Jim Murdaugh, President Tuesday, June 24, 2014
Today, Tallahassee Community College launched a brand new initiative for nonprofits in our community. Many of you may have already heard about this project from all the interest it has generated in the past few weeks. In truth this has been something I’ve been planning for years.
I have a passion for nonprofits. They are a vastly underappreciated and underrepresented component of local economic growth and I believe you cannot have a vibrant economy without them. Several years ago a study was done on Leon County nonprofits. According to data recorded from 2004 operating revenues, the 251 total organizations in existence at the time had created 4,216 jobs generating $144.4 million in total gross wages annually, and a gross annual output of nearly $300 million. In 2007, a survey indicated that “annually 82% of all Leon County nonprofit operating revenues are expended within Leon County.”*
Today, our region is home to over 600 501(c)(3) Charitable Not for Profit Organizations. If their collective revenues have increased relative to their rate of growth, you can imagine what their fiscal contribution to our local economy is now.
And yet, the nonprofit sector is still in many ways “an invisible part of the local economy.”* My goal is to change that. It’s why I am a member of a number of nonprofit boards and why I insisted on adding a fee-free nonprofit seat on the Economic Development Council when I became chair last year. It’s why I am president of TCC, an institution that was founded on the same principles that guide nonprofits – education and public service. And it’s why I spearheaded an initiative at the College that will help our area’s nonprofits.
What I dreamed up, Kimberly Moore, vice president for Workforce Development, and her team has made happen. My idea of a training center with robust resources and services to “advocate, educate and engage” our nonprofits was just that, a dream. But together with some key partners, we have made it a reality.
It is with great pleasure that we announced the launch of the new Institute for Nonprofit Innovation and Excellence, or INIE for short, downtown at the TCC Capitol Center today. We hosted a number of guest speakers and also released the full list of our programs for the next year which will include workshops and networking events. For all the details, please visit www.theinstitutefornonprofits.org.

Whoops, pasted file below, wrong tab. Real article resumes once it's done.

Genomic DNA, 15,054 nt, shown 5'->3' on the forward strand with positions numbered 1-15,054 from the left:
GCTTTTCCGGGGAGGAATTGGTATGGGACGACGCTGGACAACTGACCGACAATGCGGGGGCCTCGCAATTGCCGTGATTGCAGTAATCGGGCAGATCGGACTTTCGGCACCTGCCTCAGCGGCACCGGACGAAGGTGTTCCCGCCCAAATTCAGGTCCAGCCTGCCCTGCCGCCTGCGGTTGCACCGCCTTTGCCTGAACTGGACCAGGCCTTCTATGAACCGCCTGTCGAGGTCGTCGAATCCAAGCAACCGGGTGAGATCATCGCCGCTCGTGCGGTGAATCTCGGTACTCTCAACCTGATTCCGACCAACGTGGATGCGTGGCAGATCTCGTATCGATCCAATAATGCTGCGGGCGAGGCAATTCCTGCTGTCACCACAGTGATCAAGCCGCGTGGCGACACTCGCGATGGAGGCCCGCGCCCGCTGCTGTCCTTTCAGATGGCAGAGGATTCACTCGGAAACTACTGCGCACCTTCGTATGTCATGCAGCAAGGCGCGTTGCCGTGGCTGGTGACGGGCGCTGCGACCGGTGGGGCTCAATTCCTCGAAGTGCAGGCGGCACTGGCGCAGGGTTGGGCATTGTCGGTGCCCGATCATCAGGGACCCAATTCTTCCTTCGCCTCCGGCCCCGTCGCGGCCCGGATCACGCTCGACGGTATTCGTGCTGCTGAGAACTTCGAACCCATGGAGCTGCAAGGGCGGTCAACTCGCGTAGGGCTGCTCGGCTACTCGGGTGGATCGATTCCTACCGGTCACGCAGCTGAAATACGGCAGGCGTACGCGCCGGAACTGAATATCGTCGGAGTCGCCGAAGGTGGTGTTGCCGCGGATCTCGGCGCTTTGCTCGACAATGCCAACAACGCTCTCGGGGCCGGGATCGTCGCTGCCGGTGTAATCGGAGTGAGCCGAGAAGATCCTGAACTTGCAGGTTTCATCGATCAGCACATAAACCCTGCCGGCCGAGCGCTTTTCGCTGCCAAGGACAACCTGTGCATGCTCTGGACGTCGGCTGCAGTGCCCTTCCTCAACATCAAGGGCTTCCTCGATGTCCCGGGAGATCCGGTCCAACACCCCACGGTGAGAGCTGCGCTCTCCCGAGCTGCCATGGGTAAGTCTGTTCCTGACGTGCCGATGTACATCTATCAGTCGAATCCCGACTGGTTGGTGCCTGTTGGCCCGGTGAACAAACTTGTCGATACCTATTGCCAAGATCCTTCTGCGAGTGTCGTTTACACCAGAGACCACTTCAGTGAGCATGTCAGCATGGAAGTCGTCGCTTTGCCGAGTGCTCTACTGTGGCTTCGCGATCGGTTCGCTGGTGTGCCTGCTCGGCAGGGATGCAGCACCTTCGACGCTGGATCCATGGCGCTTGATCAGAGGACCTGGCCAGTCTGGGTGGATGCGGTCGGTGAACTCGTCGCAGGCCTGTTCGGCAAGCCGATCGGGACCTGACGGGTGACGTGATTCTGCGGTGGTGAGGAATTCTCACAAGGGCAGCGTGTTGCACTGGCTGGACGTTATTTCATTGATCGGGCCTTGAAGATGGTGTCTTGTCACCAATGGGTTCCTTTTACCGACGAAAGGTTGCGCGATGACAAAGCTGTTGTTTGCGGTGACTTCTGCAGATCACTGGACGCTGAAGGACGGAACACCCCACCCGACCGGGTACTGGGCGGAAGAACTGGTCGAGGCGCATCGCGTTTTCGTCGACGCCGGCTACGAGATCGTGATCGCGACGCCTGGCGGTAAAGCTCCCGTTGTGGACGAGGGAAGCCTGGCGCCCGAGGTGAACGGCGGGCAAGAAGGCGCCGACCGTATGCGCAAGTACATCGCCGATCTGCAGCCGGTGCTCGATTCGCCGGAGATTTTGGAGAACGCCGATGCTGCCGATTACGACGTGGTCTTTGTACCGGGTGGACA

Nonprofits have always provided unparalleled social and economic value. I am looking forward to seeing the impact INIE will have in helping these great organizations and our community grow.
* Economic Assessment of the Leon County 501(c)(3) Charitable Not for Profit Organizations and Impact Contributions to the Tallahassee and Leon County Economy [Study by United Partners for Human Services in partnership with the John S. and James L. Knight Foundation]
Jim Murdaugh, President Thursday, April 24, 2014
We’ve reached one of my favorite times of the year. Spring is in the air, the semester is winding down and another great academic year is wrapping up. But most importantly, next weekend, we will get to gather together to celebrate the successes of our wonderful graduates, the class of 2014.
Graduation is bittersweet, of course, as we are also saying goodbye. I always hope that the students we send off will not become strangers. There are many benefits to staying in our community and giving back. Whether it is continuing an education at any of the world-class universities in town, or securing a public or private sector job and putting down roots, Tallahassee offers lots of opportunities.
And TCC has given our graduates the skills and credentials to take advantage of any of these opportunities. We pride ourselves in teaching not just academics, but citizenship and service as well. Our students become nurses, police officers, water quality technicians, and software developers. Their education makes them competitive in their chosen markets and highly employable. For every dollar students invest in themselves at TCC, their future income is increased by about $6.50, or an average of 17% return on investment. Likewise, for every dollar of state tax money invested in TCC, $3.60 is returned to the taxpayers and overall, our College boosts the local economies in our service area by $387.7 million annually.